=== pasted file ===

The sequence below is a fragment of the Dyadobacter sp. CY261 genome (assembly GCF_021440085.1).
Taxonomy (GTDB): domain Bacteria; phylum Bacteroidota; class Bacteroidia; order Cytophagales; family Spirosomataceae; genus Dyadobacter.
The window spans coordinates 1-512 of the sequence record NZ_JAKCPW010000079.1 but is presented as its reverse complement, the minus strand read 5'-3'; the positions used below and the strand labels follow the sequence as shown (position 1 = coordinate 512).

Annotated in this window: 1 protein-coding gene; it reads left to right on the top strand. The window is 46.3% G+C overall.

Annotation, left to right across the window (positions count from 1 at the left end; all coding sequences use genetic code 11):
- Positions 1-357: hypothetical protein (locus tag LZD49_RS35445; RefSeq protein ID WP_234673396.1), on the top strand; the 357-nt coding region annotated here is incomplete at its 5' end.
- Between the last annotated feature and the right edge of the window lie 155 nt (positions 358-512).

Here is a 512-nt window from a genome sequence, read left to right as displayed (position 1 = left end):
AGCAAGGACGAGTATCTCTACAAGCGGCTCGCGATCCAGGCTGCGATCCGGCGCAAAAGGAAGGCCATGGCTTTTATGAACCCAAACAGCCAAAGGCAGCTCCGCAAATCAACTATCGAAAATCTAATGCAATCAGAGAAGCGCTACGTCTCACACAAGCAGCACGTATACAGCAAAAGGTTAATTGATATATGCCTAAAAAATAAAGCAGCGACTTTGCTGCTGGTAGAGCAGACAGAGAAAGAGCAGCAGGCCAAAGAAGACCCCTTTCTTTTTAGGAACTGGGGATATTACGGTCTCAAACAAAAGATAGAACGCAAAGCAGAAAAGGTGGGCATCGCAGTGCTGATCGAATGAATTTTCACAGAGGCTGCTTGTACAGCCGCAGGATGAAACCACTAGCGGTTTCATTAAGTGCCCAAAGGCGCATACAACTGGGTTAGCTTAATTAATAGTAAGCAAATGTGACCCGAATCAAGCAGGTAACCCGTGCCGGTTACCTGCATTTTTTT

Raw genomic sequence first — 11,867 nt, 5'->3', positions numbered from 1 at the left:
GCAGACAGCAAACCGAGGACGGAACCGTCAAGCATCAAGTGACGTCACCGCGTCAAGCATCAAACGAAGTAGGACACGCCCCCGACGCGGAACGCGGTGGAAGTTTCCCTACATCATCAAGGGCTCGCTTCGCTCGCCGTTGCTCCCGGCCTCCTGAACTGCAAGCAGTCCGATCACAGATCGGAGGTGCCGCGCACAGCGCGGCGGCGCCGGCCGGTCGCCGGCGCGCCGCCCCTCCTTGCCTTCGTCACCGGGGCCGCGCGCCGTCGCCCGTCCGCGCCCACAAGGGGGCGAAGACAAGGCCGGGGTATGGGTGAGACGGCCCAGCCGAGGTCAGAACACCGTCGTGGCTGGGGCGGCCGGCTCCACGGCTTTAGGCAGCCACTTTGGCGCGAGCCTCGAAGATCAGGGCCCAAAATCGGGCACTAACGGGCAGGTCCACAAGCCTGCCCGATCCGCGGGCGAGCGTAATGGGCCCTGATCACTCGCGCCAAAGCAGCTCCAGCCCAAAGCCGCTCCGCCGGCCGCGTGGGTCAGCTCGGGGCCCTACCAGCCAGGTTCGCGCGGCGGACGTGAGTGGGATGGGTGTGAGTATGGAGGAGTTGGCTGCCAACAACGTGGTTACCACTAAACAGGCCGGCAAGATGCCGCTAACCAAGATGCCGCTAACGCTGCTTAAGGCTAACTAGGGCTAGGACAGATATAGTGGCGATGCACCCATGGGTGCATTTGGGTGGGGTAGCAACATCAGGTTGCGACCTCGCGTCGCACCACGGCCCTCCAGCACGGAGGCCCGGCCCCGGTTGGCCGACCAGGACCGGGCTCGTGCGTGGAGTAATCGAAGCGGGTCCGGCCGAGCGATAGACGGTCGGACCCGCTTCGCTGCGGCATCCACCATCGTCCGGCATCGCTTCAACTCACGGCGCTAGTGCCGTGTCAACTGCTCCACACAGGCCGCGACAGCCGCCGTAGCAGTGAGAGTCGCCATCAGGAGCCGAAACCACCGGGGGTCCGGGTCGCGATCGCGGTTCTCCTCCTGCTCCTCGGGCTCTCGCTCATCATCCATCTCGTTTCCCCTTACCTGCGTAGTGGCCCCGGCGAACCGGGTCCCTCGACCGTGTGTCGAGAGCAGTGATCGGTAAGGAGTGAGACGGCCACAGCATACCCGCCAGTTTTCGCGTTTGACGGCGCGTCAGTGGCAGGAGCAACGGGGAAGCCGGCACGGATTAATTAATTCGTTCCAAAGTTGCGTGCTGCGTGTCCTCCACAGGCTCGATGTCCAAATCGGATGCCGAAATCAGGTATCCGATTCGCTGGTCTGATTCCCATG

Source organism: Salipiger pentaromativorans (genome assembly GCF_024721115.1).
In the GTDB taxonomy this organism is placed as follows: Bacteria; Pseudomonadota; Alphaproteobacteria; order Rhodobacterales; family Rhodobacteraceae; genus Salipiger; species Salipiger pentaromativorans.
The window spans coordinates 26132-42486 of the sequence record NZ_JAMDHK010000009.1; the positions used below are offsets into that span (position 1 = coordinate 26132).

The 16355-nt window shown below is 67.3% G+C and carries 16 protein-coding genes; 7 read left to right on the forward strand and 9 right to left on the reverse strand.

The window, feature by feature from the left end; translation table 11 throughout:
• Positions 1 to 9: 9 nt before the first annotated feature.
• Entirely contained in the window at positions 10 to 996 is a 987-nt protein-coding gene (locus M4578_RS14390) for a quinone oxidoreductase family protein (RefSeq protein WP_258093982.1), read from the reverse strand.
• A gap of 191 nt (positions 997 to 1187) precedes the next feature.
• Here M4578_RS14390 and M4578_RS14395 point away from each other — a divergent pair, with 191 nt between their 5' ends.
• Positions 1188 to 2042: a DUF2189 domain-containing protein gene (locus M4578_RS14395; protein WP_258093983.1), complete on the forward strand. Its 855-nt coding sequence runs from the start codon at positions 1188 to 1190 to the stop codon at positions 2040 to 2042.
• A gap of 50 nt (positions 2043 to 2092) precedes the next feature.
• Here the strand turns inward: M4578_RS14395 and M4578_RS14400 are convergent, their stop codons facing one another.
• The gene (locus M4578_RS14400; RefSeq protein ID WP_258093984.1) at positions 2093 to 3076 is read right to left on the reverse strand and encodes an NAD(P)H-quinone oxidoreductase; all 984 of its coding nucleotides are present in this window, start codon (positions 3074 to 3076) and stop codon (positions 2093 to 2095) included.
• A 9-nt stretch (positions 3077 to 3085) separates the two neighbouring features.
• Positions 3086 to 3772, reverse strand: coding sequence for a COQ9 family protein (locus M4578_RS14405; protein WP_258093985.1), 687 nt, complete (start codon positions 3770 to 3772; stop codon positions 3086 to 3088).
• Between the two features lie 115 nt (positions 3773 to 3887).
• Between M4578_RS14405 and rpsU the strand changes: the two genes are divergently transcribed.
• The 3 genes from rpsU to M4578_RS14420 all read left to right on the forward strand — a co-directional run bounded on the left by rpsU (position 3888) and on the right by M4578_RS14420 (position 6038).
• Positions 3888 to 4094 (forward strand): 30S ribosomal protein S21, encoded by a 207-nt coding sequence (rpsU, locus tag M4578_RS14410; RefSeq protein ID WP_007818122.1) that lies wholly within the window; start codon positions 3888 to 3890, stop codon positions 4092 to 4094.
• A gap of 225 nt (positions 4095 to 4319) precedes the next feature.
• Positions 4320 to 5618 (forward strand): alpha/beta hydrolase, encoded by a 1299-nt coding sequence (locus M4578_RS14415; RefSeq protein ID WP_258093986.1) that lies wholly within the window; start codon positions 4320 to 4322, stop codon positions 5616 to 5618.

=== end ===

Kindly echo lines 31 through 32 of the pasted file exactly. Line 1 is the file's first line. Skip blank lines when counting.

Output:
• A gap of 225 nt (positions 4095 to 4319) precedes the next feature.
• Positions 4320 to 5618 (forward strand): alpha/beta hydrolase, encoded by a 1299-nt coding sequence (locus M4578_RS14415; RefSeq protein ID WP_258093986.1) that lies wholly within the window; start codon positions 4320 to 4322, stop codon positions 5616 to 5618.